• 7d. [Spinning], AREEL. Regular people say “reeling.” At least its neighbors are ROAR and ON TIPTOE rather than AROAR and ATIPTOE.

What is this, a 66-worder? Good flow throughout the cloverleaf grid. Overall vibe … I’m gonna say 3.8 stars.

Mary Lou Guizzo’s Chronicle of Higher Education crossword, “Frame Job” — pannonica’s write-up

CHE • 3/20/15 • "FRame Job" • Guizzo • solution

CHE • 3/20/15 • “Frame Job” • Guizzo • solution

This was an unusual solving experience in that revealer was exceptionally, immediately, startlingly … revelatory. Uncharacteristically, I’d noticed the title, then the first part of the revealer and in passing made vague assumptions about the theme. But it wasn’t until the grid was completely filled and I revisited 36a [Like some eyeglasses … or  like this puzzle’s grid] HORN-RIMMED—that I actually appreciated what it was all about. The frame—that is, the entries comprising the perimeter of the grid—are words that can each precede horn. It has so little do with eyeglasses! The revealer and the title are both perfect.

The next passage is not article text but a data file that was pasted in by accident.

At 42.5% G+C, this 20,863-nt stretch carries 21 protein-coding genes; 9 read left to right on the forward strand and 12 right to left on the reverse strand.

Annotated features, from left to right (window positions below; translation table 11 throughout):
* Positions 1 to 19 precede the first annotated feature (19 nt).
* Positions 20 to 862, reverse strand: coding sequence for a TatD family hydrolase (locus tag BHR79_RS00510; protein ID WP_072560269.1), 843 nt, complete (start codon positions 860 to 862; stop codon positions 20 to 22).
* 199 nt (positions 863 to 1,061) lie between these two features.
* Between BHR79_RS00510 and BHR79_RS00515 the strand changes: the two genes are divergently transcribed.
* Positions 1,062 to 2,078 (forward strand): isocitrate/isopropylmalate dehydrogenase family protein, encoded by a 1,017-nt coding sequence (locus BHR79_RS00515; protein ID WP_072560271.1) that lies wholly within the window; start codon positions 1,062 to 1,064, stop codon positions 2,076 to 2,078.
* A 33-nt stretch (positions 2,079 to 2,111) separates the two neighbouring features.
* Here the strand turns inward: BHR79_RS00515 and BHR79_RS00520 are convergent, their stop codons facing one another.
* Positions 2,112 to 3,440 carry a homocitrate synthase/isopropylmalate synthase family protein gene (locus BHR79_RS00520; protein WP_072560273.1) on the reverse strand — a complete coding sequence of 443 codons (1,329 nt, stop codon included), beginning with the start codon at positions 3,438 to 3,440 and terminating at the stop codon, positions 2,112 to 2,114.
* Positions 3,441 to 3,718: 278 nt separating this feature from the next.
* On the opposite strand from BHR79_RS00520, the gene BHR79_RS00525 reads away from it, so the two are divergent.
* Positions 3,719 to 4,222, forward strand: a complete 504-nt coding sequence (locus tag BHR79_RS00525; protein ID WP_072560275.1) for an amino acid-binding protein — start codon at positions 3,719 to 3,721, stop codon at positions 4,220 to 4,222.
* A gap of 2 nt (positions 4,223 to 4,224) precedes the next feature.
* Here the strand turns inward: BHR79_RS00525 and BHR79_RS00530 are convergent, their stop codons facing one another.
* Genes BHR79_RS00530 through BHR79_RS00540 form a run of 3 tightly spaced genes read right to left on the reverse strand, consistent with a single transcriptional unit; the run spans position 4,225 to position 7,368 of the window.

• 1a. [London weather phenomenon, stereotypically] FOG.
  • 4a. [DeSoto or LaSalle, e.g.] CAR.
  • 7a. [Momentous] BIG.
  • Platycerium_bifurcatum10a. [Subwoofer’s output] BASS.
  • 13d. [Burden (with)] SADDLE.
  • 46a. [Ski-report word] POWDER.
  • 64a. [“__ on the G String”] AIR.
  • 63a. [View from Lake Como] ALP.
  • 62a. [Teton Range herd] ELK.
  • 61a. [Protracted] LONG.